Ways of Seeing: Based on the BBC Television Series Paperback – 25 Oct 1990
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About the Author
John Berger was born in London in 1926. He is well known for his novels & stories as well as for his works of nonfiction, including several volumes of art criticism. His first novel, "A Painter of Our Time", was published in 1958, & since then his books have included the novel "G.", which won the Booker Prize in 1972. In 1962 he left Britain permanently, and he lives in a small village in the French Alps.
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Top Customer Reviews
The book itself is comprised of six independent, and yet linked, essays. The first textual essay opens with the words 'Seeing comes before words. The child looks and recognizes before it can speak'. This essay sets the scene for all of the following essays. It identifies that we live in a world of visual imagery. Three of the essays are collections of images. Many of these have been stripped of their titles or any explanation as to who or what they represent therefore allowing the spectator to interpret them themselves. Essay number 3 looks at the nude but more importantly how the social presence of a woman is different from that of a man. Essay number 5 looks at art though mainly explores the differences between looking at or seeing a painting and the desire to possess it. It draws on the work of the anthropologist Claude Levi-Strauss to illustrate this point. It then slowly teaches the reader how to deconstruct an image and goes into great depth to explain how every small detail is an integral part of the final overall reading. The final essay is about publicity. Which is as relevant now as it has ever been. Even in this technologically changing world publicity still uses the past to sell the future.Read more ›
However, this latest edition is a huge disappointment. Most of the illustrations are so poorly printed in my copycats to ruin the point. That paper quality and font size make the reading other text an endurance test and the production singularly betrays the genius o the original text.
Get an original second hand. This latest version is a disgrace.
Looking back, the most memorable book that I read in school was this one.
It lived up to its title and gave me another way of seeing.
So much of school is about preparing people to lead dull 9 to 5 lives in offices, hospitals etc. as if they were working in some 19th century factory.
This book opened the door to creativity and independent thought, something that none of the other textbooks ever did.
Anyone who has travelled in a less-well-off country that has a functioning advertising industry (Greece, for instance) will have noticed that billboard ads there tend to be like early 70s ads in richer countries: they promote a dream of luxury, wealth and sophistication. Ads in the UK and Ireland are aimed at people who already think of themselves as reasonably wealthy and sophisticated, and so UK and Irish ads tend to promote an idea of the consumer as being rootsy, down-to-earth, unpretentious, sensible - all the things that we secretly fear we aren't. The tactic is different, but the strategy (to play on the consumer's hopes and fears about what kind of person they are) is the same.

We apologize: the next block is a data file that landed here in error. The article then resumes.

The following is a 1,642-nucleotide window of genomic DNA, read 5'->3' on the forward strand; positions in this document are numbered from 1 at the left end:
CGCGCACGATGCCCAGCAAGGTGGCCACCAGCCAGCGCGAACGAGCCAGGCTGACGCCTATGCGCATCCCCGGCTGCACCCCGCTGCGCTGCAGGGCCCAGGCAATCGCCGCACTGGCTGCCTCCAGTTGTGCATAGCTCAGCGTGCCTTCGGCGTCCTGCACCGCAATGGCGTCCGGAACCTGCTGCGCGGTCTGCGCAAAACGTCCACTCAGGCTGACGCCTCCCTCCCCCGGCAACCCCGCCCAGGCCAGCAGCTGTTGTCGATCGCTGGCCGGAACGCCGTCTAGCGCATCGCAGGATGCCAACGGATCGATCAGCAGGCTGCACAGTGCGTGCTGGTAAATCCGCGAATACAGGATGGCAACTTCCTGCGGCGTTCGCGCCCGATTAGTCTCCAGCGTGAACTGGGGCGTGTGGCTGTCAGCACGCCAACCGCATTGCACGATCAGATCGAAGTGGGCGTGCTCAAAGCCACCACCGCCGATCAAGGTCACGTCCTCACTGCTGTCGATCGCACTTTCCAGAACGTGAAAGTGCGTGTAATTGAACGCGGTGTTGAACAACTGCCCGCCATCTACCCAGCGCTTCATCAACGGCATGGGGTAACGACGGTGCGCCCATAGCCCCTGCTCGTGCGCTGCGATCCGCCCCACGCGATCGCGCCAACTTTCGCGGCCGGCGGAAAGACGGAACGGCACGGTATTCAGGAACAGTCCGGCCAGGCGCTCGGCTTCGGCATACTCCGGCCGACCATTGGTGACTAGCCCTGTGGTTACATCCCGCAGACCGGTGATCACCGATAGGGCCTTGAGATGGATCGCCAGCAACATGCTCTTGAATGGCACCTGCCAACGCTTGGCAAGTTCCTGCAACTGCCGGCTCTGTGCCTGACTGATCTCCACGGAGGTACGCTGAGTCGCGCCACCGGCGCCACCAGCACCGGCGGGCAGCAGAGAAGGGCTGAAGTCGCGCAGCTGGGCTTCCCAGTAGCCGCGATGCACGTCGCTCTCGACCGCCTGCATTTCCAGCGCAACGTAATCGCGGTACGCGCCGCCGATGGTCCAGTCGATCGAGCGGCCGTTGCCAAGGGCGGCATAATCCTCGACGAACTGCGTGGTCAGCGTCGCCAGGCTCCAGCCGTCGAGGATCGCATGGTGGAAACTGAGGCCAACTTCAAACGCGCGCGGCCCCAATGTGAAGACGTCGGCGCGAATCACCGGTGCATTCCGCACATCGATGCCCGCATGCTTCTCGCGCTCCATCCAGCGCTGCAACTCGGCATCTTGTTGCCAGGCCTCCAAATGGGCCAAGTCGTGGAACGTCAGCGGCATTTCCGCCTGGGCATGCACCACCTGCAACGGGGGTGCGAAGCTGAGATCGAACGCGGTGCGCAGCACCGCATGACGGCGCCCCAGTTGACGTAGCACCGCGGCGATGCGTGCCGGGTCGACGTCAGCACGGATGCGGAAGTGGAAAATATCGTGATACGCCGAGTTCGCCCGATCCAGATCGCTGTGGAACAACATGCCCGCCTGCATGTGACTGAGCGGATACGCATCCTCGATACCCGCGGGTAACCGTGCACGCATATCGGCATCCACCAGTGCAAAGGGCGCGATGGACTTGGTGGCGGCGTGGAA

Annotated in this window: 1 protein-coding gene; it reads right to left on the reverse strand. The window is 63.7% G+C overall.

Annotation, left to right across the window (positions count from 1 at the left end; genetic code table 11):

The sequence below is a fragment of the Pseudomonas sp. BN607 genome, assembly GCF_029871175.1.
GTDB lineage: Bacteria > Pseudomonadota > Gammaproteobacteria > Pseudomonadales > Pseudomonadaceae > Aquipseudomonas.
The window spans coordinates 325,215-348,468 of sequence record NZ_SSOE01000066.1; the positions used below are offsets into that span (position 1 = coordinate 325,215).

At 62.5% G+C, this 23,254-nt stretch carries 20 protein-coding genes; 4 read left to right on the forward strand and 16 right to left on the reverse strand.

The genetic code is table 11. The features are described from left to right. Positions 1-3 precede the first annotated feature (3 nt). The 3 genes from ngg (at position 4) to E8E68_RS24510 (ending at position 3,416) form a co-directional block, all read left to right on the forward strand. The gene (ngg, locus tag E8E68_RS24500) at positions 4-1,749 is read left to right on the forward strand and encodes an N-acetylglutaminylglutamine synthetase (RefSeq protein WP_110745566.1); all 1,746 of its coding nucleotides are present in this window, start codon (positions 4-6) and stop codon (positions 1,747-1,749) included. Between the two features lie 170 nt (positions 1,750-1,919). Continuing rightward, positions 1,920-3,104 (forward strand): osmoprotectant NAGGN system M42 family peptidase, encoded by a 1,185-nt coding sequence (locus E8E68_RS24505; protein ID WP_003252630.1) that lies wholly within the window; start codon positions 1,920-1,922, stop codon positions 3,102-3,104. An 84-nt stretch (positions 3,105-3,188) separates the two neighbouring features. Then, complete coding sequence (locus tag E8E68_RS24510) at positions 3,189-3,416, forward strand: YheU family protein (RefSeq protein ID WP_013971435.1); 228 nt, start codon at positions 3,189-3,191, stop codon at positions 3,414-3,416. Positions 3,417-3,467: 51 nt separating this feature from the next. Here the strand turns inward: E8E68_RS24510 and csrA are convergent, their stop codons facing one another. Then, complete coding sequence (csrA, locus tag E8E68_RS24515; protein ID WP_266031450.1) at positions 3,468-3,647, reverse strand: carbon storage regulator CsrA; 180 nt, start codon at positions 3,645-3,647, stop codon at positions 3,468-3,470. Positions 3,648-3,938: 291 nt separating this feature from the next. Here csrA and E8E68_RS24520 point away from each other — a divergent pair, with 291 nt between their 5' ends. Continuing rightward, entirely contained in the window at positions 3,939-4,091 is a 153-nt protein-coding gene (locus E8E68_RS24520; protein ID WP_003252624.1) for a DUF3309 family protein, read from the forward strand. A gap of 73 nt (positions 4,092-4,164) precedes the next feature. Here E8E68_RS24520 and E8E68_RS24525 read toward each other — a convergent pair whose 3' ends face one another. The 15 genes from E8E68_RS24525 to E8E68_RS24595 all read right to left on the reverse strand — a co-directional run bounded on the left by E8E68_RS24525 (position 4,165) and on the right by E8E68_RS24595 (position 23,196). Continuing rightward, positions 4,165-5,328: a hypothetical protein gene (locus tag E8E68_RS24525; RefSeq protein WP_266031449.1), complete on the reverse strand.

Berger's work is hardly full of undigested chunks of Marxist doctrine, unlike the far more impenetrable and far less useful work of (e.g.Read more ›
I'm not an art historian (I study literature) but the two are intrinsically interlinked and quite often the scenes "painted" in an eighteenth-century text (that's how they termed it then) correspond to the artistry of the time. With this in view, this book has provided me with an entirely new way of viewing literary scenes. In fact, it's provided me with a whole new way of viewing the world. The essays within the text seek to raise questions in the reader (and acknowledge that they are doing this) and they do. I loved the essay on publicity. It's so true - advertising seeks to sell us what we don't need and society renders us valueless if we are perceived as not having "stuff" or money to spend on it. Conversely, however, we are made poorer by spending our money on this "stuff" we just don't need. The argument about holiday adverts was enlightening: "The entire world becomes a setting for the fulfilment of publicity’s promise of the good life. The world smiles at us. It offers itself to us.Read more ›
Most Recent Customer Reviews
I talk about this to everyone I know, I love the book it was very helpful during my art degree but... What should have cost a little over 3 pound cost me £25! Read morePublished 2 months ago by Jodders
bought this as part of my reading list, it arrived the next day but the book is a bit blandPublished 3 months ago by Amazon Customer